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Play looks at war told from both fronts
It was a bumpy ride, with a dangerous load in the back of the truck, but Nellie Bullock was up to the task.
Sitting behind the wheel, Bullock was one of the many women during the Second World War who served on the home front.
She hauled ammunition from the bunker in Kamloops to the Vernon Army Camp.
“Because women were then not allowed to fight, they were used in the military as clerks, secretaries, mechanics and truck drivers, while the men were overseas,” said local playwright Michael Poirier, who has written a play based on the roles of men and women during wartime that is about to be staged in Vernon’s Powerhouse Theatre.
Although a fictional account, War on the Home Front is set in the still standing Camp Vernon, which was used as a training facility in the First and Second World Wars.
At the height of training in the Second World War, there were in excess of 7,000 troops based at the camp, said Poirier, whose main character in the play, Bullock, is also based on a real person.
“In real life, Nellie Bullock was my mother,” said the playwright. “She used to drive to the ammunition storage in Kamloops and also drove for a commander in Chilliwack.”
In the play, Bullock (played by Bev Steeves) is hired by the base commander to work out of the army camp.
“Nellie is a pain in the commander’s rear,” said Poirier, who pulled from stories of his actual mom to flesh out her character. “My mom was a rounder and quite the character. In 1944, Vernon had seven dance halls downtown and mom would be at the dance hall getting into trouble.”
War on the Home Front examines life between these women and men serving at home and also intermittently travels overseas to Italy where three soldiers are fighting on the front line.
“Realities and truths are two of life’s facts that are sometimes hard to accept,” said Poirier. “My intent was to show what people here were going through during the war, but also the soldiers overseas in the heat of battle.”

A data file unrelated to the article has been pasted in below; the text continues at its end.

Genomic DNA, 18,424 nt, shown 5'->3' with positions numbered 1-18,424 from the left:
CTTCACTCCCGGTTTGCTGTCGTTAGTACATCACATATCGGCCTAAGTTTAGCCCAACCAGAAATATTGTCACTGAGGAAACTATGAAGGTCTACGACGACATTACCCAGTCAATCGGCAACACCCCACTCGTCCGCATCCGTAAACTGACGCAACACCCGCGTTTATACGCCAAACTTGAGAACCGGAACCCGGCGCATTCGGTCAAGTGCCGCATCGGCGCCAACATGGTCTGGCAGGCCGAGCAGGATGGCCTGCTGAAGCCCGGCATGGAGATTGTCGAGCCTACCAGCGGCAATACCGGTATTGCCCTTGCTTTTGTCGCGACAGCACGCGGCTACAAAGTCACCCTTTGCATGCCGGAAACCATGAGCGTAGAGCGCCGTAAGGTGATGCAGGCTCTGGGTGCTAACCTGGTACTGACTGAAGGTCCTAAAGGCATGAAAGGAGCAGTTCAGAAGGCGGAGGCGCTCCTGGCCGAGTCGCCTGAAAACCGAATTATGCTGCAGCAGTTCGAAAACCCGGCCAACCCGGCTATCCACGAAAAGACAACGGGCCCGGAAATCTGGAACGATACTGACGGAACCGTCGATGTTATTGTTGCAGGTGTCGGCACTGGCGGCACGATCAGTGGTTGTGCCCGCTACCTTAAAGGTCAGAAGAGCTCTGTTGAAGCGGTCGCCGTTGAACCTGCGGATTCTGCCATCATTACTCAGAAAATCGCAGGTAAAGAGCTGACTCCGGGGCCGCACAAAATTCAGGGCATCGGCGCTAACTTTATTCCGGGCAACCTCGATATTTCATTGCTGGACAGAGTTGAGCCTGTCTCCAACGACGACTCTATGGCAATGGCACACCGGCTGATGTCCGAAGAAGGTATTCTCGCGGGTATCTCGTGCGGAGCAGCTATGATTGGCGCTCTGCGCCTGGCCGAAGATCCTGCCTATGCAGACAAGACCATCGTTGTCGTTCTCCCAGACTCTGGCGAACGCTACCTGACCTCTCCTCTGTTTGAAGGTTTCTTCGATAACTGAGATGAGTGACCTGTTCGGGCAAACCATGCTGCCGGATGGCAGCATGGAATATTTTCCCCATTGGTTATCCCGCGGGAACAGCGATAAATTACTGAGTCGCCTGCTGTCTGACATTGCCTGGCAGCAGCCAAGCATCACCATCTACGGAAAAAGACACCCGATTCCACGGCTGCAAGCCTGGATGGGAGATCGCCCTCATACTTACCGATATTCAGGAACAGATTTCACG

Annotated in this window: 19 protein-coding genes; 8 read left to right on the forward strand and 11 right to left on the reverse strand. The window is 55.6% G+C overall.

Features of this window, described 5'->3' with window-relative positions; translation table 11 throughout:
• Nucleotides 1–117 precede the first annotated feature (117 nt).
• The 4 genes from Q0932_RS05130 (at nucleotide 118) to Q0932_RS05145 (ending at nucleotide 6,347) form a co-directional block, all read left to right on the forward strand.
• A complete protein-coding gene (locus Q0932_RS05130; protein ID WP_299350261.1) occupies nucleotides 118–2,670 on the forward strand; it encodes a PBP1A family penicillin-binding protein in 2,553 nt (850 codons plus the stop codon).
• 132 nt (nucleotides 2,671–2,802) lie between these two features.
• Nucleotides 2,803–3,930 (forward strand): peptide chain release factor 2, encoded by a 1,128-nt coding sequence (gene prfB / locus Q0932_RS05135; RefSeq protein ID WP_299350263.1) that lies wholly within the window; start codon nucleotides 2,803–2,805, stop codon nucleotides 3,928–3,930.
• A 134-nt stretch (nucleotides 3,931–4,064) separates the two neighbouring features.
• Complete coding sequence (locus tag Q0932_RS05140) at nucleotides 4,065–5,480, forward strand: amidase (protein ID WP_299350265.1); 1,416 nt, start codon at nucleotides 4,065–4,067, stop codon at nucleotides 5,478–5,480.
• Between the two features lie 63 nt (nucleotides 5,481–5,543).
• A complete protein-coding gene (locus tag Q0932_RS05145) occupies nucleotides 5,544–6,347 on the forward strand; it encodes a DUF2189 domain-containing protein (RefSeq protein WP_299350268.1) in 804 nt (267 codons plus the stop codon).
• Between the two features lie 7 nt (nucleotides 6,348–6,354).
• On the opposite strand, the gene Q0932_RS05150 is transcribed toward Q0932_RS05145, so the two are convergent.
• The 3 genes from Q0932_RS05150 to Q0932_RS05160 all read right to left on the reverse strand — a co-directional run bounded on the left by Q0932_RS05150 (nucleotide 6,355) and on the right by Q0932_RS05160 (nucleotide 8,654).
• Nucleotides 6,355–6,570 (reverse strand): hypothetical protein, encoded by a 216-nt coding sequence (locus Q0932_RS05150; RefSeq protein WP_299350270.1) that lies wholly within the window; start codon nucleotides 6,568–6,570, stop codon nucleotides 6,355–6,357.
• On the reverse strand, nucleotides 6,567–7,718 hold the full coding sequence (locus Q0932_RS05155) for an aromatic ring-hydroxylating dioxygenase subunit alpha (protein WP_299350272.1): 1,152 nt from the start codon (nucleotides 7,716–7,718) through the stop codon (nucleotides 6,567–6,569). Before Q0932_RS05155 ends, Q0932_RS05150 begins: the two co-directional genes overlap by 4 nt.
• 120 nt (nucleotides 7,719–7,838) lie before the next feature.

Set primarily in the commander’s office, which is overseen by Col. Hanson (Bob Chamberlain) and his aide, Capt. Stewart (Kelly Winston), the play also follows Pte. Mary Carlton (Caitlin Krahn), who serves as the colonel’s secretary and is a member of the CWAC (Canadian Women’s Army Corp.)
“The staff have mixed feelings towards their duties during this trying time,” said Poirier. “They are all trying to find their place.”
Meanwhile, three young soldiers, Pte. Swift (Gavin Opp), Pte. Carlton (Spencer Freeman-Marsh), and Cpl. Granger (Sheldon Graham) are in the middle of a battlefield in Italy witnessing the horrors of war.
“My step-dad was in the Second World War and some of the things he told me, stories and memories, are in the play,” said Poirier.
“One story he told me was when they jumped off the boat, a soldier lost his leg on the beach from being hit by mortar. They amputated his leg in a bar.”
Poirier was also advised on army protocol from a retired sergeant major who served in Afghanistan.
“The whole arena is different now. Now it’s become more of a family. You make friends. Back then you were thrown into a boat all together and landed on a beach. You loaded your guns and started shooting. You didn’t make friends. It was ‘I’ll fight with you, but if you die, you’re another soldier.’”
As one can imagine, bringing all these experiences from the page to the stage was a challenge.
After being named a finalist in the 2012 Theatre BC Playwriting competition, Poirier received varying critiques from the competition’s two jurors.
“One loved the interaction between the war and the army camp, and the other one said to throw out the war scenes and set it just at the army camp,” he said.
It was after receiving what he calls a “brutal critique” from Michael Armstrong, who is in the drama department at the University of Victoria, that Poirier took his script home and cleaned it up using both viewpoints.
“My director (Matt Brown) and assistant director (Kristine Larson) said they liked some of the parts I took out,” said Poirier. “The process of working it out on the stage is helping to make the play better. I also rely on the actors to paint the picture. It has also been good to have the military people helping me.”
War on the Home Front opens at the Powerhouse Theatre on Tuesday, July 29 and runs nightly at 7:30 p.m. until Saturday Aug. 2. Tickets ($22/adult, $17.50 senior/cadet/student) are available at the Ticket Seller at 250-549-7469, www.ticketseller.ca. Warning: the play contains gunshots and loud noises.